• Goals are equally applicable to students who are doing well on their maths. The idea is that they learn what needs to happen to be a good learning. These skills are then available to them through the rest of their lives.

There is nothing in the reflection process that requires specialist teacher skills. It can be done just as well by parents. There is an article here that outlines the 3 biggest practices that will make a difference to learning. It is a good place to start.

3 hacks to ace maths

3 Hacks to ace maths

Maths Pathway is brilliant at giving you the right maths for you at the right time and it has great tools and videos to help you when you are struggling. But to do really well and become better at maths there are some things that you must do, whether you are using Maths Pathway or another program. Follow these 3 hacks and you will be amazed at how much your results improvewink.

  1. Always use the following method when doing your maths work:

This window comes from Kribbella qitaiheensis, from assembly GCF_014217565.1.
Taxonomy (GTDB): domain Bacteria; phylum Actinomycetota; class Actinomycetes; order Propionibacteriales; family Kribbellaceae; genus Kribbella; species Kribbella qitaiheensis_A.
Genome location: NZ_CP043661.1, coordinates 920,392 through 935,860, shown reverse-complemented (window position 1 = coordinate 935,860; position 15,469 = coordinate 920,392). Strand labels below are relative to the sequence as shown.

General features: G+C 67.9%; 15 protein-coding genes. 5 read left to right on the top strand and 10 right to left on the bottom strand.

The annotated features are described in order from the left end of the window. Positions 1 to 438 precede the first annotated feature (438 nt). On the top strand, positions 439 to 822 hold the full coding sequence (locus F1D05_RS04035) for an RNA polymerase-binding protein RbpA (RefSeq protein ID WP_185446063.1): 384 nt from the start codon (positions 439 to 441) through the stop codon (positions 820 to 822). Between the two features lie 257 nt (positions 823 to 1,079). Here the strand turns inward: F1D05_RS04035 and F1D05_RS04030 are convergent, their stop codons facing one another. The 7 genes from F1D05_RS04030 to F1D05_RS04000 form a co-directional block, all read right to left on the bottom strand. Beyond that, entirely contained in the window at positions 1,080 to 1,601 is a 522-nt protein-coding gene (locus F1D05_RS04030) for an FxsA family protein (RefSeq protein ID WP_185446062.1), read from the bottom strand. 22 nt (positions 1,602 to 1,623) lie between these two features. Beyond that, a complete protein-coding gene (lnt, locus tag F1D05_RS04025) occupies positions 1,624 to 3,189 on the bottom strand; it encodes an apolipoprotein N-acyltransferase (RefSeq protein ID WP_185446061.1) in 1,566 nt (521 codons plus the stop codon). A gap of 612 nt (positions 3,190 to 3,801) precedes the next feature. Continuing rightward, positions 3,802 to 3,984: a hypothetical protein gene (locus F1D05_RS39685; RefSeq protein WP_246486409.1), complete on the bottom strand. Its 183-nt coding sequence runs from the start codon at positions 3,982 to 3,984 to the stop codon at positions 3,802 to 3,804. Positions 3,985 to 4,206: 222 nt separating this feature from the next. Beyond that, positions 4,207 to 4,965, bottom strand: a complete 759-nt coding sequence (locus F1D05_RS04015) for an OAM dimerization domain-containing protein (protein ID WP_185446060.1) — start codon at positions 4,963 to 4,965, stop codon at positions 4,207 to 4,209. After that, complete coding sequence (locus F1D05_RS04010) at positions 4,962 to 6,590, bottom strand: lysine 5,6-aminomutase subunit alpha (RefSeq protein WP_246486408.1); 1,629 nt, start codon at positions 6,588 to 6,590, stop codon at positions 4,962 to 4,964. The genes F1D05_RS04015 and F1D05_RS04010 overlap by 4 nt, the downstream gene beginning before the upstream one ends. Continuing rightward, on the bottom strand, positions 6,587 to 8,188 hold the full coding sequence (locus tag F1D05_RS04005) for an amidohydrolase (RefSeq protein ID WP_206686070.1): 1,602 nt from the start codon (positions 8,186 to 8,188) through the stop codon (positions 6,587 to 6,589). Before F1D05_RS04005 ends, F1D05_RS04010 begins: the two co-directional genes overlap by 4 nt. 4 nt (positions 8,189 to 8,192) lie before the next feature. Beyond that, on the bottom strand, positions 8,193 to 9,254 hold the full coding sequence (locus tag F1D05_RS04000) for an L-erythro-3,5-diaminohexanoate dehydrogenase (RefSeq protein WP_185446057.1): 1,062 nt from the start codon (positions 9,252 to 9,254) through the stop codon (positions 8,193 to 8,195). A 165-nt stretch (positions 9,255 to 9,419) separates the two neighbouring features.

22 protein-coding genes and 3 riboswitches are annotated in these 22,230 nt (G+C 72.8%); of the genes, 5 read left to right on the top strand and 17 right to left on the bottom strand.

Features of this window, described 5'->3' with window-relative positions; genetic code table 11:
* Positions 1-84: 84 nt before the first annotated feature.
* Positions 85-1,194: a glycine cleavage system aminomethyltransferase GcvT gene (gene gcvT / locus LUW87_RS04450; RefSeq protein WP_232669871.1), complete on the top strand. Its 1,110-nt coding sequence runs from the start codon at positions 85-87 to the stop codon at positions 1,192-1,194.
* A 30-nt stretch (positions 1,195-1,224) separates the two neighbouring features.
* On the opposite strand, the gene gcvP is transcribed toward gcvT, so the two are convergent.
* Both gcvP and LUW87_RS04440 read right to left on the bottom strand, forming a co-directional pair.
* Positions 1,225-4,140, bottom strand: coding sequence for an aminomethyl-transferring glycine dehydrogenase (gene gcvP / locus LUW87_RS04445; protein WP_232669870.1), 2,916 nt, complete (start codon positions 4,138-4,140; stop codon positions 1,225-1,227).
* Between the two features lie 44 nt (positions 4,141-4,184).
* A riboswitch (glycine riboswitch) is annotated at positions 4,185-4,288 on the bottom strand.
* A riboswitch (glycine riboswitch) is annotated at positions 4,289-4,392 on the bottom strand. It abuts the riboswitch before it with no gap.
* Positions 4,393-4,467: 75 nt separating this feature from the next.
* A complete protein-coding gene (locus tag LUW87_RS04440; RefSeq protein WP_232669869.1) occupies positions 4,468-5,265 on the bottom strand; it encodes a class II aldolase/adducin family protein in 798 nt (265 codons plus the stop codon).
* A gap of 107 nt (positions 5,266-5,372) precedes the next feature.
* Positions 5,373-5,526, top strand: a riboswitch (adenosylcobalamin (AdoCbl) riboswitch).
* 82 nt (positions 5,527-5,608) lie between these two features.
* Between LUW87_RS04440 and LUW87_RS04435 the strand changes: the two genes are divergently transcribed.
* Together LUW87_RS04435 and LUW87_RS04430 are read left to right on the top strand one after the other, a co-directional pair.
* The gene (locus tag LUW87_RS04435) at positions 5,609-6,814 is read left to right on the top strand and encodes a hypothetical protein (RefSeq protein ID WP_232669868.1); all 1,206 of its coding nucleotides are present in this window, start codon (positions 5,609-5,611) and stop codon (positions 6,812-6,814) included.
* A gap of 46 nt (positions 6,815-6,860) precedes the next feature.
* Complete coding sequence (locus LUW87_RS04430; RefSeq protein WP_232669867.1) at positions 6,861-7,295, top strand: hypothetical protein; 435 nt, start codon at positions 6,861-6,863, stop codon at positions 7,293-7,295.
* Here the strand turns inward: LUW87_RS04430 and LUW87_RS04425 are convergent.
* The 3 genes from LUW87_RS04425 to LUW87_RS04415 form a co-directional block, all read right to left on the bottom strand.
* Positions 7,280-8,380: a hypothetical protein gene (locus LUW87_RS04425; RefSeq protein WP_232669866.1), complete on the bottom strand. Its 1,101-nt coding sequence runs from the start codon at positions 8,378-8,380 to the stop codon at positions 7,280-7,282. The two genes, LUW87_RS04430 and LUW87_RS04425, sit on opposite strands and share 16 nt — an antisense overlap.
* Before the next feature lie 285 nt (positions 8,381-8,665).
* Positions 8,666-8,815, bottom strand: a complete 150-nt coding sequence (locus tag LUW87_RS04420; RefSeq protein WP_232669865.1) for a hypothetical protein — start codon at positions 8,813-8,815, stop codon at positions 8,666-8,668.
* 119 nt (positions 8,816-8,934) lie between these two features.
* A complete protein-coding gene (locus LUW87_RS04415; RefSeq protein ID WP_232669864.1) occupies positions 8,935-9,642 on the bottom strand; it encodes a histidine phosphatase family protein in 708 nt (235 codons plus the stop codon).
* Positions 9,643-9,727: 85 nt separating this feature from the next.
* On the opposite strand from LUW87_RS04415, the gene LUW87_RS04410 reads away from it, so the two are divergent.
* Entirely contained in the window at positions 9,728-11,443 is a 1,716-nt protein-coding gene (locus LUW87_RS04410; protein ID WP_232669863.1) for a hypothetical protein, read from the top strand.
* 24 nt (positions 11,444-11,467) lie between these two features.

• Do just one question.
    • Check the answer.
    • If you got the answer wrong, work out what went wrong, and do the question again. Do not go on until you have completed this step.

      Note: This works because it prevents you from making the same mistake over and over (which is what happens when you correct your work at the end). When we do the same thing over and over it starts to stick in the brain and it is hard to undo. People are also very unlikely to go back and redo questions if they wait until the end before checking their work.
  2. Do your work neatly in your workbook.
    Students who do their work in a messy way also tend to make a lot more mistakes when the maths gets a bit harder. This is because numbers, columns, and marks become confused. It also makes it very hard for you to work out where you went wrong and, if you can’t work out where you have gone wrong, then you can’t learn from it.
  3. Do every question.
    Maths Pathway modules are crafted by maths experts. The questions are designed to give you the right amount of work for you to master and remember the concept being taught. Each question you skip weakens this learning.



Completing Tests

The main way we confirm that a student has truly mastered their understanding of the maths that they learn is through the test that they complete every fortnight. This test will be managed by your coordinator, so really all you need to do is sit tight and wait for instructions.